We use the following notation. The set of source random variables is denoted by . Arrival rate of type flow at node is . Service rate of type flow at node is given by . Average number of packets at node due to the processing of type function is . Function of type is denoted by . In this section and in the remaining of the paper, we drop the subscript in graph entropy , and instead use the boldface notation to show the dependency of the graph entropy on the function on the data . Hence, the (graph) entropy of function is . Time complexity of generating/processing a flow of type at node is . The generation rate of the flow, i.e. the processing factor, of type at node is .

Iii-a Computing with Little’s Law

In this section, we connect the computation problem to Little’s law. Little’s law states that the long-term average number of packets in a stationary system is equal to the long-term average effective arrival rate multiplied by the average time that a packet spends in the system. More formally, it can be expressed as . The result applies to any system that is stable and non-preemptive, and the relationship does not depend on the distribution of the arrival process, the service distribution, and the service order [Klein1975].

In our setting, the average time a packet spends in the system is given by the addition of the total time required by computation followed by the total time required by communications. We formulate a utility-based optimization problem by decoupling the costs of communications and computation:

(5)

where captures the total delay, and and are positive delay cost functions that are non-decreasing in flow. The delays of computation and communications for processing functions of type are

(6)

where models the time complexity of computation, i.e. the total time needed to process all the incoming packets and generate the desired function outcomes. The term characterizes the amount of computation flow rate generated by node for function of type . Hence, the second term on the right hand side captures the waiting time, i.e. the queueing and service time of a packet. Hence, by Little’s law, we expect that the long-term average number of packets in node for function of type satisfies the following relation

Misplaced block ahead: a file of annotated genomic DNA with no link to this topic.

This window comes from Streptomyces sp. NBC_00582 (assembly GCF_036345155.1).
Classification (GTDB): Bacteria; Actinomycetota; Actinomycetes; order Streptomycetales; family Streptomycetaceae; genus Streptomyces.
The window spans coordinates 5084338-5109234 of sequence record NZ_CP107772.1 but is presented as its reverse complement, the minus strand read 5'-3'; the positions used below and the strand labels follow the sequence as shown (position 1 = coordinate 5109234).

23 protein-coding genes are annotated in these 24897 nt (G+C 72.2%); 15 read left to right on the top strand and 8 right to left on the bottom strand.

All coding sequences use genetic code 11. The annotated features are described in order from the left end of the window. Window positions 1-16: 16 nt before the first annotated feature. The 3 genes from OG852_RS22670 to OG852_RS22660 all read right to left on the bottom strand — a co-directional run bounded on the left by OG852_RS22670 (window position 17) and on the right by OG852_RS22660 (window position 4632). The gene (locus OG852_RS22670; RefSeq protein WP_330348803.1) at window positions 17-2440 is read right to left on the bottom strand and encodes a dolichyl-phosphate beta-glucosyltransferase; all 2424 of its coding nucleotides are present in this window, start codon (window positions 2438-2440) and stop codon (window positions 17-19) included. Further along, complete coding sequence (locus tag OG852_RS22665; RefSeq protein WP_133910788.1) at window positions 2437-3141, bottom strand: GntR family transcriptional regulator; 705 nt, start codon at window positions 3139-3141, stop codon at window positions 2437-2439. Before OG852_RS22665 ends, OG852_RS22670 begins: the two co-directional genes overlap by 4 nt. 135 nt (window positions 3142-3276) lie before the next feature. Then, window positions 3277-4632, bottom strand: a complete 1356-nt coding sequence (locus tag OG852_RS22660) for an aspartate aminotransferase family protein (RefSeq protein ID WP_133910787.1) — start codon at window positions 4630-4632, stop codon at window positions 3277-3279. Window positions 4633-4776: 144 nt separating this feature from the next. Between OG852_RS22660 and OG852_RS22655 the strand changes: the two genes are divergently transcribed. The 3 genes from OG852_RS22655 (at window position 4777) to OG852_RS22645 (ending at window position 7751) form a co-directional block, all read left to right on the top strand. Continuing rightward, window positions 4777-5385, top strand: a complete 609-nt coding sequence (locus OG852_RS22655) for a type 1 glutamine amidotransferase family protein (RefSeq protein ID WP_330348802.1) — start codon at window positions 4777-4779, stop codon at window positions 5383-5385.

(7)

where we aim to infer the value of using Little’s law.

The connection between and can be given as

(8)

For simplicity of notation, let , and , , and .

The following gives a characterization of by simple lower and upper bounding techniques.

Proposition 1.

Flow bounds. The long-term average number of packets in for type flow satisfies

(9)

Prop. 1 yields a better inner bound than that of Slepian and Wolf [SlepWolf1973] because the LHS of (9) is always less than or equal to . Its proof is provided in Appendix.

We next provide a result required for stability.

Proposition 2.

For stability, we require that .

Proof.

Our approach can be considered as a preliminary step for a better understanding of how to distribute computation in networks. Directions include devising coding techniques for in network functional compression, by blending techniques from compressed sensing to the Slepian and Wolf compression, and employing the concepts of graph entropy, and exploiting function surjectivity. They also include the extension to multi-class models with product-form distributions, allowing conversion among classes of packets when routed from/to a node.

The upper bound in (9) follows from the case of no computation. In this case, the long-term average number of packets in satisfies that . However, when we allow function computation we expect to have .

Assume that . If this assumption did not hold, we would have . For stability, the long-term average number of packets in waiting for communications service, i.e. , should be upper bounded by the long-term average number of packets in waiting for computation service, i.e. . Otherwise, will increase over time, which will violate the stationarity assumption.

The lower bound follows from the definition of Little’s law:

where is for recovering the function at the destination. Manipulating the lower bound relation above, we obtain

using which we get the desired lower bound.